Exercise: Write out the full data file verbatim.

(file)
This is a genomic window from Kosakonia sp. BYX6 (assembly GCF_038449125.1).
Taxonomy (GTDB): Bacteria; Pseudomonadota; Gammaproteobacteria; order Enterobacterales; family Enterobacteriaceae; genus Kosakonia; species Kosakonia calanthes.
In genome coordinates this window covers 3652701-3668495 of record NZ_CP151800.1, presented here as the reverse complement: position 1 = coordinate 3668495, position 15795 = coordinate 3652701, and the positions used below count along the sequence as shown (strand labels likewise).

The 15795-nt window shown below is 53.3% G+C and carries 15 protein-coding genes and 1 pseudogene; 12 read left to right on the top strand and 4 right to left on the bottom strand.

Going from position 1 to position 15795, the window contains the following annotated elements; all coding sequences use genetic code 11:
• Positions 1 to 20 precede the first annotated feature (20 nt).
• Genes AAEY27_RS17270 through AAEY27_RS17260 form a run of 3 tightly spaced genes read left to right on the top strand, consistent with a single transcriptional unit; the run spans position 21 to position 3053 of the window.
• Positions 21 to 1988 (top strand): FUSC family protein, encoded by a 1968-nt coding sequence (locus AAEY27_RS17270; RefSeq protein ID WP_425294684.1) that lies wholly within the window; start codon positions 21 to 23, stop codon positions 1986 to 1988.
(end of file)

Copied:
This is a genomic window from Kosakonia sp. BYX6 (assembly GCF_038449125.1).
Taxonomy (GTDB): Bacteria; Pseudomonadota; Gammaproteobacteria; order Enterobacterales; family Enterobacteriaceae; genus Kosakonia; species Kosakonia calanthes.
In genome coordinates this window covers 3652701-3668495 of record NZ_CP151800.1, presented here as the reverse complement: position 1 = coordinate 3668495, position 15795 = coordinate 3652701, and the positions used below count along the sequence as shown (strand labels likewise).

The 15795-nt window shown below is 53.3% G+C and carries 15 protein-coding genes and 1 pseudogene; 12 read left to right on the top strand and 4 right to left on the bottom strand.

Going from position 1 to position 15795, the window contains the following annotated elements; all coding sequences use genetic code 11:
• Positions 1 to 20 precede the first annotated feature (20 nt).
• Genes AAEY27_RS17270 through AAEY27_RS17260 form a run of 3 tightly spaced genes read left to right on the top strand, consistent with a single transcriptional unit; the run spans position 21 to position 3053 of the window.
• Positions 21 to 1988 (top strand): FUSC family protein, encoded by a 1968-nt coding sequence (locus AAEY27_RS17270; RefSeq protein ID WP_425294684.1) that lies wholly within the window; start codon positions 21 to 23, stop codon positions 1986 to 1988.